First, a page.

You have a product that requires extensive support
You have features unique to your product
You frequently update your product with new features
You have a subscription-based product (SaaS)
Customer education is about empowering your customers to become product experts. The more the customer understands about your product, the more they understand how much value it provides for them. But that can only happen if they become intimately familiar with what your product can offer them.
Educational materials and customer onboarding allow you the chance to point out the most valuable features of your product, increasing the speed at which your customers see the ROI of your product. Once they see the value, it’s easier for your team to upsell customers to a more expensive product plan.
Promotional email campaigns
As an e-commerce business, you don’t have the luxury of asking for customers attention under the guise of product education. Many e-commerce customers are buying single products at a time for your business. That’s why promotional email campaigns should play a special role in your customer retention strategy.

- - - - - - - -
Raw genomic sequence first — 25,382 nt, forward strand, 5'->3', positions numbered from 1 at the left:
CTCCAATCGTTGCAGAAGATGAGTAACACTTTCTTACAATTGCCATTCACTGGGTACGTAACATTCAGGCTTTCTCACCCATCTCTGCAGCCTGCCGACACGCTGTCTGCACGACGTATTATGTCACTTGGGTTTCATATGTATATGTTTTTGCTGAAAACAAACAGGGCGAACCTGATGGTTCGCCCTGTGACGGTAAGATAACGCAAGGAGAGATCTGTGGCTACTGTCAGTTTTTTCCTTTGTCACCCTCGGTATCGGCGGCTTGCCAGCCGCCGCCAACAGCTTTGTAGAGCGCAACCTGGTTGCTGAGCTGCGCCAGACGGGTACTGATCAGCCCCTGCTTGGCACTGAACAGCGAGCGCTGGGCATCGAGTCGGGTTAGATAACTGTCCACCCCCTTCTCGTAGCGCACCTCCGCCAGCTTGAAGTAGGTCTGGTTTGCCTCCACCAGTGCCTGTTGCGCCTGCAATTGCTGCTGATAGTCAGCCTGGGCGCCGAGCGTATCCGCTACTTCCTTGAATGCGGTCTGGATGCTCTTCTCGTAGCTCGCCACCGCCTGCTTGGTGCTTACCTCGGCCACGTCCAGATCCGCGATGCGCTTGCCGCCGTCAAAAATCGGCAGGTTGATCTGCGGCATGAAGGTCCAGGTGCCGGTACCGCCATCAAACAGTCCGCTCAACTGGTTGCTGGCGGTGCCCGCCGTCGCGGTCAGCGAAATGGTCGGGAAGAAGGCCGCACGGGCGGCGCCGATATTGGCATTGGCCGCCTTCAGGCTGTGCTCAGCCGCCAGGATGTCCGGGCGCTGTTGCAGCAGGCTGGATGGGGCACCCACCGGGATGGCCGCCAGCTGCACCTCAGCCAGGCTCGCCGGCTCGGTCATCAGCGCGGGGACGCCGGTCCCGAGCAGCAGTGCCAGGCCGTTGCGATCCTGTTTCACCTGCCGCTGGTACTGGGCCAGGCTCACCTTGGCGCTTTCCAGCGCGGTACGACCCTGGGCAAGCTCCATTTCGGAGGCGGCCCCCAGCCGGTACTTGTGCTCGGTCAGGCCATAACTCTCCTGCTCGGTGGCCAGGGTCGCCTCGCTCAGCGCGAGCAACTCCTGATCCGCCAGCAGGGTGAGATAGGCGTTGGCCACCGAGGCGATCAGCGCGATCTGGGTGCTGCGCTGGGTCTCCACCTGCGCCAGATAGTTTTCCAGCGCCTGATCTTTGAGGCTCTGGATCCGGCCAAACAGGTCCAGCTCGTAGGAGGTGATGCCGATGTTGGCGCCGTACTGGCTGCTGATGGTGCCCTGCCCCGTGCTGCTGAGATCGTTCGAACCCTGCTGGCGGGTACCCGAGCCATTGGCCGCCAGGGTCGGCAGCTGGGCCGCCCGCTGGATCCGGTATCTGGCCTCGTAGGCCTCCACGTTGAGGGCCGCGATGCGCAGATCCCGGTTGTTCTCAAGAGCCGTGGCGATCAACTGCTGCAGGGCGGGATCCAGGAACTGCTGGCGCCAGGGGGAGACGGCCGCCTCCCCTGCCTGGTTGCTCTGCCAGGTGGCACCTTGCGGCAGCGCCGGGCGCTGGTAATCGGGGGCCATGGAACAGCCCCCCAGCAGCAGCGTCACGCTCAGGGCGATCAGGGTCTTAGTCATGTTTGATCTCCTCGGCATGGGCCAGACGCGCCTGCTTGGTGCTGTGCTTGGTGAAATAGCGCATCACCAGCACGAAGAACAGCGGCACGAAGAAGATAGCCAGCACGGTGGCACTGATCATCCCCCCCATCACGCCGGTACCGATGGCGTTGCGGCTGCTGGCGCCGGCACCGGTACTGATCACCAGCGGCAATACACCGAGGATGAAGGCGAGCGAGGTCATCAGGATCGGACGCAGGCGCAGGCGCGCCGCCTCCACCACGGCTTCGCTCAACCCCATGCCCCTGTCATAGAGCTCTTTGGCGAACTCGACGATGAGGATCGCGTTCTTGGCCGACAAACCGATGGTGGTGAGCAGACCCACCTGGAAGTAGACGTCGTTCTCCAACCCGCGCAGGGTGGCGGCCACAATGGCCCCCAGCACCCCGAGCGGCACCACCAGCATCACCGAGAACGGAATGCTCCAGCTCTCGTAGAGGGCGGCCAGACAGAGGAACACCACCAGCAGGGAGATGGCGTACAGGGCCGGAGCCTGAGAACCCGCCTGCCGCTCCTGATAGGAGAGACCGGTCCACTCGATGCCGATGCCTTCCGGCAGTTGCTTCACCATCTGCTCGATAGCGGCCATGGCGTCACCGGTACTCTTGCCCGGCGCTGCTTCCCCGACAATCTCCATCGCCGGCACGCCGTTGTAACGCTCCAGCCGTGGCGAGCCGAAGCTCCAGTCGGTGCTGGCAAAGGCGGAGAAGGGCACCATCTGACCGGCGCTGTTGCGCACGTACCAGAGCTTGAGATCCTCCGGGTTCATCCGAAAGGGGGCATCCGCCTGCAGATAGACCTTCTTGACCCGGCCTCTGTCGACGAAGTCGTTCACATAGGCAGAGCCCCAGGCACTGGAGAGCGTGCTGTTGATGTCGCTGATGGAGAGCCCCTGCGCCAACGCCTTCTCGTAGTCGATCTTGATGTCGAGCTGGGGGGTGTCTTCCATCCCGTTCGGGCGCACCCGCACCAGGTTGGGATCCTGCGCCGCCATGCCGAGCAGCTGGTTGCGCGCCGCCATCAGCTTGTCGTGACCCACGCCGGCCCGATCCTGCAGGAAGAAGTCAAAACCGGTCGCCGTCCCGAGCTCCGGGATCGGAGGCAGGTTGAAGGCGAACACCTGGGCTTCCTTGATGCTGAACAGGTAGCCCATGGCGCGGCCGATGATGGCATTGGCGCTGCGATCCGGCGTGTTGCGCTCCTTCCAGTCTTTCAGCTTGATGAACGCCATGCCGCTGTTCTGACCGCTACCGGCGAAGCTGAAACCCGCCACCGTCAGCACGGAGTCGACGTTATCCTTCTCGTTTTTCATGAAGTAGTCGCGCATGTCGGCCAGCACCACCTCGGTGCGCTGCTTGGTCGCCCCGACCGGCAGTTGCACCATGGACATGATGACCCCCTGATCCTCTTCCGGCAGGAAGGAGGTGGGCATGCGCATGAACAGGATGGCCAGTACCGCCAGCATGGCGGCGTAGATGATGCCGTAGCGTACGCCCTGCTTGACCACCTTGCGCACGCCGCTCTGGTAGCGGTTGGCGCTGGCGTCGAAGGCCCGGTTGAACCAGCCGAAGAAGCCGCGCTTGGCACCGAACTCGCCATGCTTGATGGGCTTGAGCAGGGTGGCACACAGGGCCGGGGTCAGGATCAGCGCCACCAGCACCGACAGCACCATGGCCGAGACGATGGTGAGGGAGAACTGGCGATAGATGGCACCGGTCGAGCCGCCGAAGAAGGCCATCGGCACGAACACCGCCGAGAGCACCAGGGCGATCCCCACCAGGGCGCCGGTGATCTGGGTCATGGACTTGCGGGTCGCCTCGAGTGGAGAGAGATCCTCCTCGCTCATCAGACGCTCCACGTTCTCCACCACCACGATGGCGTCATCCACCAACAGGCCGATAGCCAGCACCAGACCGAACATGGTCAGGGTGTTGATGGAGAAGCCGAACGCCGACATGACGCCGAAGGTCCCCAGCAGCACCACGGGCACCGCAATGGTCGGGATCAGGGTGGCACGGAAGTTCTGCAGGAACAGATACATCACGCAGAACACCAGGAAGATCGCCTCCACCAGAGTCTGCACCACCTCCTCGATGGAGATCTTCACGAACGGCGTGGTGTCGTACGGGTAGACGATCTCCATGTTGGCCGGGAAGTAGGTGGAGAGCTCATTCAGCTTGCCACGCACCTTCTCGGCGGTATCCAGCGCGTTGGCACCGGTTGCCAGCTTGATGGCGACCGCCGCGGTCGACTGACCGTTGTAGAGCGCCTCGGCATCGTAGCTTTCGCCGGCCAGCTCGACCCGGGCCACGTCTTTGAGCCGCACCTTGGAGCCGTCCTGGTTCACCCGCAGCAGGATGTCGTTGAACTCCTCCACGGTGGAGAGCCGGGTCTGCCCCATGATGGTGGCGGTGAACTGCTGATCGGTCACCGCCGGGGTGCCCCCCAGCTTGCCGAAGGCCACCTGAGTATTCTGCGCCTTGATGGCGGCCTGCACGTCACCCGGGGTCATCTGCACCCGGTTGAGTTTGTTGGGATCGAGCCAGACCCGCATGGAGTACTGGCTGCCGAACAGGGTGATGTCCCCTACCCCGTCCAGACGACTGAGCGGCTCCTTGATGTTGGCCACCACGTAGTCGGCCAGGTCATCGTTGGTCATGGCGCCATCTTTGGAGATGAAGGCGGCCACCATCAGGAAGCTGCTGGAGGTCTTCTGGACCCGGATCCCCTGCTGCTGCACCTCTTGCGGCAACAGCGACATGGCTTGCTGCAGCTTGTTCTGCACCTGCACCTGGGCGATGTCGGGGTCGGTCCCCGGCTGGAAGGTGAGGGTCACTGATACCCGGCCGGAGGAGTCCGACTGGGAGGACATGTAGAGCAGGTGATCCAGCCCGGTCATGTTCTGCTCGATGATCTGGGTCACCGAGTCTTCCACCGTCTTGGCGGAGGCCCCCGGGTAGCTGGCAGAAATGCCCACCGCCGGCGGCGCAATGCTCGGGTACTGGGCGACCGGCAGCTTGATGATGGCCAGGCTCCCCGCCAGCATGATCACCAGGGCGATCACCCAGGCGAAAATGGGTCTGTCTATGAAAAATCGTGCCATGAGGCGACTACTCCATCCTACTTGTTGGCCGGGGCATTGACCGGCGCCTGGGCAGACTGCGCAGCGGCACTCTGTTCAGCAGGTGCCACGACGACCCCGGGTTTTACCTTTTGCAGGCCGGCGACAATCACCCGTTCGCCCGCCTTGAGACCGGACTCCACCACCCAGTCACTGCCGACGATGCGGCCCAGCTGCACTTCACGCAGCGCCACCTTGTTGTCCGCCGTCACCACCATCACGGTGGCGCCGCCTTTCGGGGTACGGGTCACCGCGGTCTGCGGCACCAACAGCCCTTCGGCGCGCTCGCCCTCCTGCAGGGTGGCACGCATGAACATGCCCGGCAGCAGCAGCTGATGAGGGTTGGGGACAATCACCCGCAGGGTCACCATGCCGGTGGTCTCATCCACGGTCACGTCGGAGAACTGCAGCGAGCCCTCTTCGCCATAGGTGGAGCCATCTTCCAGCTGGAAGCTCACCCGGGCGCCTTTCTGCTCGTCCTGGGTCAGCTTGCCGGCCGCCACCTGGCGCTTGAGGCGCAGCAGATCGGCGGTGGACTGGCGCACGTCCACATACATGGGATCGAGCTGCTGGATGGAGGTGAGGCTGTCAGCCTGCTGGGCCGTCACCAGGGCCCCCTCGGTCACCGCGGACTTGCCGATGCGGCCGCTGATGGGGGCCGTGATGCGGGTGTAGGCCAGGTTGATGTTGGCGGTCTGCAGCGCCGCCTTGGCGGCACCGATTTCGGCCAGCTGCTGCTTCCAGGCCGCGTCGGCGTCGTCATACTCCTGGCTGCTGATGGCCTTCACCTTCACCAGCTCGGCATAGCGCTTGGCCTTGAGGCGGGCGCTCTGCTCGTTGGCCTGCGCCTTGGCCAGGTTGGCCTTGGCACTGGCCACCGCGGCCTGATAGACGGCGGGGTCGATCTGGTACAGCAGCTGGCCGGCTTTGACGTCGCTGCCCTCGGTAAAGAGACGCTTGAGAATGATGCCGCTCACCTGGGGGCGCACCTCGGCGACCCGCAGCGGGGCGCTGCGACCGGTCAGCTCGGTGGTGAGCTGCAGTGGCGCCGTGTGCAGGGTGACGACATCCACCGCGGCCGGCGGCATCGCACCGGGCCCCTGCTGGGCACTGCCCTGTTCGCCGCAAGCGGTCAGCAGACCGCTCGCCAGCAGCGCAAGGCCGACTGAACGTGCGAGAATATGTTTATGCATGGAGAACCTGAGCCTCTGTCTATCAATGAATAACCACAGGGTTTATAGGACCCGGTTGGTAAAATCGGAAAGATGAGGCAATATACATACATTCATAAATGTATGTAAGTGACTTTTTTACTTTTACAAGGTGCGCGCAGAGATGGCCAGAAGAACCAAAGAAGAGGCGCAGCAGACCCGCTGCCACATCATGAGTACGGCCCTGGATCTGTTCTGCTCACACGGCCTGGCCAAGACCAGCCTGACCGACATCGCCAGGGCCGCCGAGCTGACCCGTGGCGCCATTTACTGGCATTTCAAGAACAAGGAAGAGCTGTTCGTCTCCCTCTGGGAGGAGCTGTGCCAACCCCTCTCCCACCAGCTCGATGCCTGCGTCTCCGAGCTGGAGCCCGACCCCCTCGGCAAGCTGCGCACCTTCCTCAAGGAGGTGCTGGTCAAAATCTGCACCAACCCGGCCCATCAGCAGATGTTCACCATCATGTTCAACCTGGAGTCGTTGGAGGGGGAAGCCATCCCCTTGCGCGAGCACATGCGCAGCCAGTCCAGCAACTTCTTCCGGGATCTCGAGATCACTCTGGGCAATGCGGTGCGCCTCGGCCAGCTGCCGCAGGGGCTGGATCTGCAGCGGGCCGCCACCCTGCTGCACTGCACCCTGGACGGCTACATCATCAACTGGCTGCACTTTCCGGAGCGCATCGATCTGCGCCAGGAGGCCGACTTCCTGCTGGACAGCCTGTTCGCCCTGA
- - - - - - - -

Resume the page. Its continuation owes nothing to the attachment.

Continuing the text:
Coupon codes, online discounts, and exclusive deals are a great way to grab the attention of your customers without seeming pushy. They probably weren’t thinking about your business before you offered them 15% off their next purchase. But once the offer is on the table, it gets the customer thinking. These discounts provide something for the customer and give them a reason to go to your online store and browse.
Here are some of the most popular email campaigns for delivering discounts and deals:
Free shipping / gift offer
Pre-launch product offers
Holiday and seasonal discounts
Birthday promotions and discounts
Abandoned cart offers
Newsletter subscription offers
Exclusive social media offers
First-time shopper offer
Exclusive social offers
Customer loyalty offers
Retargeted promotion campaigns
Brand ambassador programs
VIP loyalty programs
Customer renewal campaigns